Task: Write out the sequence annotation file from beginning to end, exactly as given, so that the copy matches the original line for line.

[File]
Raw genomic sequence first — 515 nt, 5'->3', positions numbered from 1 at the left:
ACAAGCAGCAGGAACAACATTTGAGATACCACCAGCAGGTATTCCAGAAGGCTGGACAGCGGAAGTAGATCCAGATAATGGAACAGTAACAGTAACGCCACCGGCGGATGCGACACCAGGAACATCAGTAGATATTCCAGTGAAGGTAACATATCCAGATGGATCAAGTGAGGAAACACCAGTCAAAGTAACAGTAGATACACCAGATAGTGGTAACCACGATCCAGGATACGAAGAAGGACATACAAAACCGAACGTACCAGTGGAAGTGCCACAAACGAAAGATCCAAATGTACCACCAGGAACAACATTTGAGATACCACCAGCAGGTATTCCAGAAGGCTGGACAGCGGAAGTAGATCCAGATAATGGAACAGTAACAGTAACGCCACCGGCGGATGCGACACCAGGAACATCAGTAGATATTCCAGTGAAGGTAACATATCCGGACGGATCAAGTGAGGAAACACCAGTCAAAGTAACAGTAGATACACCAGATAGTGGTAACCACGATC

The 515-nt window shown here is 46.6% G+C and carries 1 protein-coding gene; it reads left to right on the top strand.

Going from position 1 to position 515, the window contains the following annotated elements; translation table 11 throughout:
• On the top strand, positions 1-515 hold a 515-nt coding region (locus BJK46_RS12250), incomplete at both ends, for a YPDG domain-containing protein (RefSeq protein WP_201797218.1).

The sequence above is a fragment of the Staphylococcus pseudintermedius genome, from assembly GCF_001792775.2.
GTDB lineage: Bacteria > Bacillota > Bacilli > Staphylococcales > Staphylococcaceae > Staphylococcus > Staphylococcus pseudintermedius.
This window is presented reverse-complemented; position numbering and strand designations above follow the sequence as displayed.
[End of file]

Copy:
Raw genomic sequence first — 515 nt, 5'->3', positions numbered from 1 at the left:
ACAAGCAGCAGGAACAACATTTGAGATACCACCAGCAGGTATTCCAGAAGGCTGGACAGCGGAAGTAGATCCAGATAATGGAACAGTAACAGTAACGCCACCGGCGGATGCGACACCAGGAACATCAGTAGATATTCCAGTGAAGGTAACATATCCAGATGGATCAAGTGAGGAAACACCAGTCAAAGTAACAGTAGATACACCAGATAGTGGTAACCACGATCCAGGATACGAAGAAGGACATACAAAACCGAACGTACCAGTGGAAGTGCCACAAACGAAAGATCCAAATGTACCACCAGGAACAACATTTGAGATACCACCAGCAGGTATTCCAGAAGGCTGGACAGCGGAAGTAGATCCAGATAATGGAACAGTAACAGTAACGCCACCGGCGGATGCGACACCAGGAACATCAGTAGATATTCCAGTGAAGGTAACATATCCGGACGGATCAAGTGAGGAAACACCAGTCAAAGTAACAGTAGATACACCAGATAGTGGTAACCACGATC

The 515-nt window shown here is 46.6% G+C and carries 1 protein-coding gene; it reads left to right on the top strand.

Going from position 1 to position 515, the window contains the following annotated elements; translation table 11 throughout:
• On the top strand, positions 1-515 hold a 515-nt coding region (locus BJK46_RS12250), incomplete at both ends, for a YPDG domain-containing protein (RefSeq protein WP_201797218.1).

The sequence above is a fragment of the Staphylococcus pseudintermedius genome, from assembly GCF_001792775.2.
GTDB lineage: Bacteria > Bacillota > Bacilli > Staphylococcales > Staphylococcaceae > Staphylococcus > Staphylococcus pseudintermedius.
This window is presented reverse-complemented; position numbering and strand designations above follow the sequence as displayed.